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Anesth Analg. 1998 Aug;87(2):306-11.

Should adult patients drink fluids before discharge from ambulatory surgery?

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1
Department of Anaesthesia, University of Toronto, Ontario, Canada.

Abstract

We studied 726 consenting patients to determine whether withholding oral fluids from adult ambulatory surgical patients before discharge would decrease the incidence of postoperative nausea and vomiting (PONV) and shorten the duration of stay in the ambulatory surgery unit (ASU). Patients were randomly assigned to the drinking or nondrinking group. Both groups received a standard regimen of general anesthesia, fluid replacement, and analgesia. In the ASU, patients in the drinking group were given mandatory oral fluids to drink before discharge. Nausea and pain were assessed by using a visual analog scale 15, 30, 60, 90, 105, 120, 150, and 180 min postoperatively. The time to drink, sit up, void, and ambulate, and the time until discharge were recorded. Patients were interviewed by telephone 24 h postoperatively. There was no significant difference in the frequency of PONV between the drinking and the nondrinking groups either in the hospital or after discharge. Patients in the drinking group required more time to begin ambulating (105 +/- 38 vs 98 +/- 34 min; P < 0.02) and to void (112 +/- 40 vs 105 +/- 37 min; P < 0.01). Patients in the drinking group also stayed in the ASU longer (85 +/- 49 vs 81 +/- 47 min; P < 0.03). Time to postanesthetic discharge was also significantly longer in the drinking group than the nondrinking group (106 +/- 40 vs 98 +/- 36 min; P < 0.015). A similar percentage of patients in both groups were "very satisfied" with their ambulatory surgical care. There was no difference in postoperative complications and need for medical help. Withholding early postoperative oral fluids facilitated earlier ambulation and decreased the stay in the ASU but did not decrease the incidence of PONV. Thus, in this ambulatory surgical population, there does not seem to be justification to require drinking before discharge.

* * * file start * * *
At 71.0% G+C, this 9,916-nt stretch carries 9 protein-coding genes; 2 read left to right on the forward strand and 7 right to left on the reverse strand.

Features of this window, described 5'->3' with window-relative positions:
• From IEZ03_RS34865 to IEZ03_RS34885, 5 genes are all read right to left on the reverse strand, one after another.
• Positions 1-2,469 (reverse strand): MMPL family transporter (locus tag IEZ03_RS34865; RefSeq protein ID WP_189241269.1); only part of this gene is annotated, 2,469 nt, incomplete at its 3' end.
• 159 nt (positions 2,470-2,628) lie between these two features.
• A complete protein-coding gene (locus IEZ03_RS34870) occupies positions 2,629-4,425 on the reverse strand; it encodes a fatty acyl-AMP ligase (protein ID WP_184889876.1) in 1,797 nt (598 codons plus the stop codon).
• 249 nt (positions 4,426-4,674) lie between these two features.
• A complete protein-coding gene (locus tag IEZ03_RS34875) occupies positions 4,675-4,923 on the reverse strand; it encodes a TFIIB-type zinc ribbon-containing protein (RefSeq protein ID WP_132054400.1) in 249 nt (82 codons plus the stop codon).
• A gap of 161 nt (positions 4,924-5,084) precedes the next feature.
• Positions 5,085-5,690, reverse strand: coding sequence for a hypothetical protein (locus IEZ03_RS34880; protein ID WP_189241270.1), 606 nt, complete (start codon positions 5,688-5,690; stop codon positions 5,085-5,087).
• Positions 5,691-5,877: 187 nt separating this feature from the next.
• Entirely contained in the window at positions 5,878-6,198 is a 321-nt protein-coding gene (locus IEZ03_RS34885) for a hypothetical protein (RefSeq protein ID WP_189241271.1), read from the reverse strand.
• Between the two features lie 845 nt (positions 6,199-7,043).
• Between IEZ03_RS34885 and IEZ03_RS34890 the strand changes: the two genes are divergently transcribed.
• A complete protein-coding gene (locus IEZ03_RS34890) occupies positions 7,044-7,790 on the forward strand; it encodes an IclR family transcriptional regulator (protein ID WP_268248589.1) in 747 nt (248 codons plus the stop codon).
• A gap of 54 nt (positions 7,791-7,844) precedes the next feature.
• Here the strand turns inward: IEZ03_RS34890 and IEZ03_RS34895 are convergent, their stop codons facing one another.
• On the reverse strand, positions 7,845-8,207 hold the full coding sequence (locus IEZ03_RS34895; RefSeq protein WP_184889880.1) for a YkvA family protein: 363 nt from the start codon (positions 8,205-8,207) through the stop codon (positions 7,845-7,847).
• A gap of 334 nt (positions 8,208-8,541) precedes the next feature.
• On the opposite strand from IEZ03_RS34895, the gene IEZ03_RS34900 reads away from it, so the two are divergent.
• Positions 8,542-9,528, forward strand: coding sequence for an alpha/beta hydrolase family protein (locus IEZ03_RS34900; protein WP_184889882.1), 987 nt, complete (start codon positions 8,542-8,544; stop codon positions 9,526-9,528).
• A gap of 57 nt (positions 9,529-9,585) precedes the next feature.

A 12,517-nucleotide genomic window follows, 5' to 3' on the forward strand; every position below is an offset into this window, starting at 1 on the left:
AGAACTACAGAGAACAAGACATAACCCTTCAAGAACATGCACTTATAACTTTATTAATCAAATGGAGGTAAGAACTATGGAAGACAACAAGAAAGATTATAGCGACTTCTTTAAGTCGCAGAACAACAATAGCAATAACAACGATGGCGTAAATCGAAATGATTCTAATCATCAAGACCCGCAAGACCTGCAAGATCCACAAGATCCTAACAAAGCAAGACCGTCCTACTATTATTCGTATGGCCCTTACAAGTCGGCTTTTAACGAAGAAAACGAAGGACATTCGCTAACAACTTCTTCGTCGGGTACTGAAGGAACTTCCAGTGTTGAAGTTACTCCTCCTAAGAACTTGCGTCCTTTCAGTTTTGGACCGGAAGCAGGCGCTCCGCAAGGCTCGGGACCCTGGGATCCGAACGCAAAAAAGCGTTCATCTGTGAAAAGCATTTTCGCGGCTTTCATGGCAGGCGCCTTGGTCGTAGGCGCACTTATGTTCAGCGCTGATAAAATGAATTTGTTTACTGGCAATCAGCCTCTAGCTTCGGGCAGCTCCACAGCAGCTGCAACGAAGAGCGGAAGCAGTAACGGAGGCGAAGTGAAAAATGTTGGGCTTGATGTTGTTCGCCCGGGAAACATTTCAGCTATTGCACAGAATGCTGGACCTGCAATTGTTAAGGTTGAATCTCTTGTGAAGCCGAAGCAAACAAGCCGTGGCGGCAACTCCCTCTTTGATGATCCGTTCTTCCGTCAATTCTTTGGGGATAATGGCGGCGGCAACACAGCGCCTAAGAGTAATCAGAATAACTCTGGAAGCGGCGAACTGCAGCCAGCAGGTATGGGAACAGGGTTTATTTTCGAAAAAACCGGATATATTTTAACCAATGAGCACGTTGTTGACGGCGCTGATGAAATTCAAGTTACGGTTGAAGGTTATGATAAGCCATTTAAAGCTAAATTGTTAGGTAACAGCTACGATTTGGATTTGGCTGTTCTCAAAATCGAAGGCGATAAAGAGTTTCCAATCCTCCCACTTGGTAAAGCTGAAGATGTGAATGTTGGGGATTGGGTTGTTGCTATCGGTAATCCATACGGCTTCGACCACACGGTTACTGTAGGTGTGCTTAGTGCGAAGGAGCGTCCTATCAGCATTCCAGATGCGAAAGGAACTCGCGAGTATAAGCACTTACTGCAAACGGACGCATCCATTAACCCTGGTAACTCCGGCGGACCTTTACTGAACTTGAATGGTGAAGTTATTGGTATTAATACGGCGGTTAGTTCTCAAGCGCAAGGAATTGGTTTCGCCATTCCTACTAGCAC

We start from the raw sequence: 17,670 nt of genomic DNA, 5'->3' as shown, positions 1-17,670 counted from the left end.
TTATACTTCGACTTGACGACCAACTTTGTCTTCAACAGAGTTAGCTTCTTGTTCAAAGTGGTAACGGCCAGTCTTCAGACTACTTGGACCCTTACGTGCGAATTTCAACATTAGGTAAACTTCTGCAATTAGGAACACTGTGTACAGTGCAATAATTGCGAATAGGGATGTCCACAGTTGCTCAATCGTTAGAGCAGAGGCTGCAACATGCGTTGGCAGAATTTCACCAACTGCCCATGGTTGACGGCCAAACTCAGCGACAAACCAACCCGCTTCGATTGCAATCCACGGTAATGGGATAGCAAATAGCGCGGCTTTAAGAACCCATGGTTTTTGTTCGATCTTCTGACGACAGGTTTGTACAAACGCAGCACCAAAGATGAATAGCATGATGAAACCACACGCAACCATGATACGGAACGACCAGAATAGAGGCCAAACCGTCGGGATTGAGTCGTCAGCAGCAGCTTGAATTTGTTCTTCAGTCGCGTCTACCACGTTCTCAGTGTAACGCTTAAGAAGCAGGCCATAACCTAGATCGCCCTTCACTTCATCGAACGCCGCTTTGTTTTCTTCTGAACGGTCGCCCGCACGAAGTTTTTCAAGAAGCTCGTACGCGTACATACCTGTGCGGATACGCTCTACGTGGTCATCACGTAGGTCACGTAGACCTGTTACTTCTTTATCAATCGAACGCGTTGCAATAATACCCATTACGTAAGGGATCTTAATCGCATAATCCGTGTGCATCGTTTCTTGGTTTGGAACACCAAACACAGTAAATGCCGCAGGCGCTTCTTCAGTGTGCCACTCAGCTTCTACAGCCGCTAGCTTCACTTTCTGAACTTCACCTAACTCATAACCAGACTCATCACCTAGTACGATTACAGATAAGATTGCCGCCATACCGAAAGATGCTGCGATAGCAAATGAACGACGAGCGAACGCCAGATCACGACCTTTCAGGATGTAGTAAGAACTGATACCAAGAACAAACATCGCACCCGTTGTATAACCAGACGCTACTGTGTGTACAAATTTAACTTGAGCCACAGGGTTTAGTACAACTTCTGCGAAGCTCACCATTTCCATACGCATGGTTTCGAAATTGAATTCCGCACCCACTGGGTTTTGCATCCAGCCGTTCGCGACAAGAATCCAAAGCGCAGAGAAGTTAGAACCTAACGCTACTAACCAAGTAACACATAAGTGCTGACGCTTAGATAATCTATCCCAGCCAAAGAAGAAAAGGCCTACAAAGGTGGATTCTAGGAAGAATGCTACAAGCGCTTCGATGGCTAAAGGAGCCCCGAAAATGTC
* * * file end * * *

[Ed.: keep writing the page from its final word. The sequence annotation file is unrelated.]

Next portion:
IMPLICATIONS:

To answer the question of whether adult outpatients should drink before discharge after minor surgical procedures, 726 patients were randomized to either drink approximately 150 mL of liquid or not to drink. Neither drinking nor nondrinking worsened postoperative nausea or vomiting or prolonged hospital stay. Therefore, patients should be allowed to choose whether they drink before discharge.

PMID:
9706921
[Indexed for MEDLINE]

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